As the computing/Internet experience of the people attending varied greatly, each session began with the Universitys IT trainer giving a short introduction on using the terminals and a basic description of the Internet. An A5 handout The Internet and the World Wide Web was also produced and given to all participants, which provided a little more background to the Internet/WWW.
After the general introduction, the leader of each session gave a short presentation describing how the materials could be used as an introduction to the WWW.
The sessions proceeded with people either following the questions devised or if they chose, roaming freely around the WWW. Most sessions had a ratio of about four members of the public to one member of staff to ensure that help was readily available for those that required it. Everyone taking part in the sessions was asked to complete a questionnaire that asked about previous Internet experience, opinions of the event and issues related to the Internet and public libraries. Participants could take the handouts away with them at the end of the session.
All local councillors were personally invited to their session by the University Librarian Entry to the public sessions was by ticket only, which were available from the central public library. No charge was made for these. The only restriction made was that anyone under 16 had to be accompanied by an adult. People were offered a tour of the Library and Learning Centre after each session.
In preparing the event, we had liased closely with Bath University Computing Services staff to ensure that we had taken as many steps as we could to ensure that we could illuminate as many potential technical problems as possible. For example, at the beginning of the event, the terminals were set with our Internet Open Day web site as the home page so that if people got lost during the sessions, clicking on the home button would return them to a familiar page. Before each session, all WWW links were cached to the local University store to ensure that links would be as quick as possible. We did prepare for the unlikely, but not inconceivable event, that a serious technical problem on the day meant that we were unable to use the terminals at all. Short presentations were prepared in which the selected web sites would be talked about and illustrated with screen shots of the pages.
Despite the threat of high winds and torrential rain, on Saturday 6th November, over 150 people made the trip up the hill to the University during the day, which passed without major technical hitches. The Family History session was particularly successful in attracting people from an older age range with little experience of computers our target group. Disappointingly, only four local councillors attended. Informal feedback from the participants was very encouraging and a studious hum and tapping of keyboards was all that could be heard during most of the days sessions as people were enthralled by what they were finding.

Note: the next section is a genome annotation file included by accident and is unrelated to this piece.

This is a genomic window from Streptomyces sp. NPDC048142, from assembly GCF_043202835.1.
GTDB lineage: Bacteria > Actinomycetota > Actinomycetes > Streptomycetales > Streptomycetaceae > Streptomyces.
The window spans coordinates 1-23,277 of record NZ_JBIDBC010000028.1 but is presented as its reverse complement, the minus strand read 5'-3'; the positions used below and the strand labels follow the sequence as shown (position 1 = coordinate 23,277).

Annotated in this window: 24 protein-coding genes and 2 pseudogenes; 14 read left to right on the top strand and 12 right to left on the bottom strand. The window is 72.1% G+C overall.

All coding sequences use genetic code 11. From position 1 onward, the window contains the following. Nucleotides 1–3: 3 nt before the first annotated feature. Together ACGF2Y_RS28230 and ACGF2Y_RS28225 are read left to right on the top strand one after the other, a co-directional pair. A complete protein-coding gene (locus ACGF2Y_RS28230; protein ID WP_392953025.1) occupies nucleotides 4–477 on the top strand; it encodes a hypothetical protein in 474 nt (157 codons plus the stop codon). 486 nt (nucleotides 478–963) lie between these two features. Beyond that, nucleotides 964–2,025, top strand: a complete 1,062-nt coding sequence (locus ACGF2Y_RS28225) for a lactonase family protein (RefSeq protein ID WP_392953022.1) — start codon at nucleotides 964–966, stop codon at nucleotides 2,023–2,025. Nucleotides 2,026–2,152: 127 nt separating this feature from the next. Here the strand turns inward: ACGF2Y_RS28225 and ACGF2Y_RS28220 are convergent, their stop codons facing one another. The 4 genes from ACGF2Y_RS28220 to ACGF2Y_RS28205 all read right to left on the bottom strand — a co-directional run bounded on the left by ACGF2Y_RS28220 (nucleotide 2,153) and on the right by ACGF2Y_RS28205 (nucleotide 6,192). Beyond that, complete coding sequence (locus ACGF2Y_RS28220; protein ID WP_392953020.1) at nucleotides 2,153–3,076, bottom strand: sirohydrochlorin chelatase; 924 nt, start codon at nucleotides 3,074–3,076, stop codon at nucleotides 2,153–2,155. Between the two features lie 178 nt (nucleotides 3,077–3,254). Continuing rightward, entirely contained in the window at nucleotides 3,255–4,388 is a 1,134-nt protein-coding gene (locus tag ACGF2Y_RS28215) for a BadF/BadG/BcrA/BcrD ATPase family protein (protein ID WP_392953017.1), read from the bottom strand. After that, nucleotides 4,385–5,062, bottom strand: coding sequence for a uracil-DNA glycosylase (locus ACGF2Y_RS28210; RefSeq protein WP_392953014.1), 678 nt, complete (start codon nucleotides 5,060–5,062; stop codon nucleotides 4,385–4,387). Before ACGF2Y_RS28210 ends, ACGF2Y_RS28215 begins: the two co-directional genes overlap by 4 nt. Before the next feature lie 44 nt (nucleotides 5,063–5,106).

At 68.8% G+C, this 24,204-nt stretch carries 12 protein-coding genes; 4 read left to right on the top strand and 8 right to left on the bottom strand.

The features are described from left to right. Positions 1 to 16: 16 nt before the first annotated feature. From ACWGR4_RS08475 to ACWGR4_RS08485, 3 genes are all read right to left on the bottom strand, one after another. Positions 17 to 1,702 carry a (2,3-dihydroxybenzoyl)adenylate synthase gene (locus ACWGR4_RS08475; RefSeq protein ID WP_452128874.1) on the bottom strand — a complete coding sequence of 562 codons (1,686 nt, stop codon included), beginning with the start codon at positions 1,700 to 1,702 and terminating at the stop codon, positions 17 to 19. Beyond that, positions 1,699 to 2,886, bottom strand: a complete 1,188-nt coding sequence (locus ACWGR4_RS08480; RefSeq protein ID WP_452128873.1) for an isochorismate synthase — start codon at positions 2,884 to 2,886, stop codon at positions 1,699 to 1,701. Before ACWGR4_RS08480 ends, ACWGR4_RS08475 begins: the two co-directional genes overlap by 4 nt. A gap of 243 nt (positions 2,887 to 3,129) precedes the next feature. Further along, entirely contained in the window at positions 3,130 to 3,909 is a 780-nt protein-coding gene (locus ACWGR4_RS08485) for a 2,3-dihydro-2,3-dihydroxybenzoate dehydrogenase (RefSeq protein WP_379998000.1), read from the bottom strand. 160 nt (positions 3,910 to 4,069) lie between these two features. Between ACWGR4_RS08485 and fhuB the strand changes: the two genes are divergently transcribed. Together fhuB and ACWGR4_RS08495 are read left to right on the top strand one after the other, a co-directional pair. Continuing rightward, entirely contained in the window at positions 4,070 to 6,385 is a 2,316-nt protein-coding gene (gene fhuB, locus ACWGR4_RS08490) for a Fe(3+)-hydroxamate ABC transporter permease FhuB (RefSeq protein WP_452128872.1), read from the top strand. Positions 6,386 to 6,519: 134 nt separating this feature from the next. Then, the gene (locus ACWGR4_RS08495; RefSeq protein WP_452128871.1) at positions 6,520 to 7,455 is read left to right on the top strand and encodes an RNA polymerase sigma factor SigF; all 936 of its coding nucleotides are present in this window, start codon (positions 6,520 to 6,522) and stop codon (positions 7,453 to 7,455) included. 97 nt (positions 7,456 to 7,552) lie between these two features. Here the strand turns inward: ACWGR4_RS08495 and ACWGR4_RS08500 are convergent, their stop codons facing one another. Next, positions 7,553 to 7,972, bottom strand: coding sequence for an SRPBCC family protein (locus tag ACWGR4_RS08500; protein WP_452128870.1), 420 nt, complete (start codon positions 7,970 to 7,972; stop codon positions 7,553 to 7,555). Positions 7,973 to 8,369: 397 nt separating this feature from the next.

From the questionnaires that were completed, 76% of people attending were 41 years of age or over and an encouraging 28% were over 65 years. About a half (56%) had never used the Internet before, but all would use it again.
Everyone questioned felt that public libraries should provide Internet access and 77% would be willing to pay up to £5 an hour to use it. However, the fact that 86% of people said that they would pay £5 more tax a year to enable this does somewhat cast a shadow of doubt over these statistics!
Many positive comments were made on the questionnaires, including:
The Library Association nominated the event as one of the twelve most innovative activities of National Libraries Week.
All the staff involved in the event felt it a very worthwhile experience. We were particularly pleased that so many of the people taking part in the sessions had little or no experience of IT and that the vast majority of them enjoyed their new experience. It was disappointing that we did not attract more local councillors. It could have just been that they could not afford the time, but if it was due to lack of interest it does suggests that public libraries have much work to do in persuading councillors of the value of public access Internet connections.
Another interesting observation was that the group who were most easily bored by the exercises were some of the younger children, who were more interested in playing games than exploring the web sites in the programme.
We did not have a budget for producing the materials and organising the Open Day, so materials had to be produced in house and printed using a laser printer. The materials were produced inexpensively and quickly all the printing being done on the office laser printer.
As well as providing a well attended and valued contribution to Baths National Library Week programme, this event provided the opportunity to demonstrate how a flexible training package can be produced and delivered inexpensively.
The original web page that was produced for the Internet Open Day is available on the UKOLN server . Other materials produced for the event, questions, Introducing the Internet and WWW handout, the poster and tickets are available as Word and PowerPoint documents and can also be downloaded from UKOLN's website .
These materials are being incorporated in a New Library: The Peoples Network briefing pack produced by UKOLN in conjunction with the Library Association  and EARL  that will be distributed to all library authorities soon.
UKOLN provides research, awareness and information services in the area of network information management. It is supporting the emergence of viable digital information environments, and works to influence practice and policy through a range of activities and publications.
UKOLN is funded by the British Library Research and Innovation Centre, the Joint Information Systems Committee of the Higher Education Funding Councils, as well as by project funding from the JISCs Electronic Libraries Programme and the European Union. UKOLN also receives support from the University of Bath where it is based.
 Criddle, S. L., 1997 A Study of Internet Use in a Public Library. MSc dissertation (unpublished).
 Connecting the Learning Society: The Government's consultation paper on the National Grid for Learning.
Owner/Maintainer: Department for Education and Employment
Available from http://www.open.gov.uk/dfee/grid/index.htm [March 6th 1998]
 Internet Open Day Web pages
http://hosted.ukoln.ac.uk/libweb/nlw97/internet-day/ [March 6th 1998]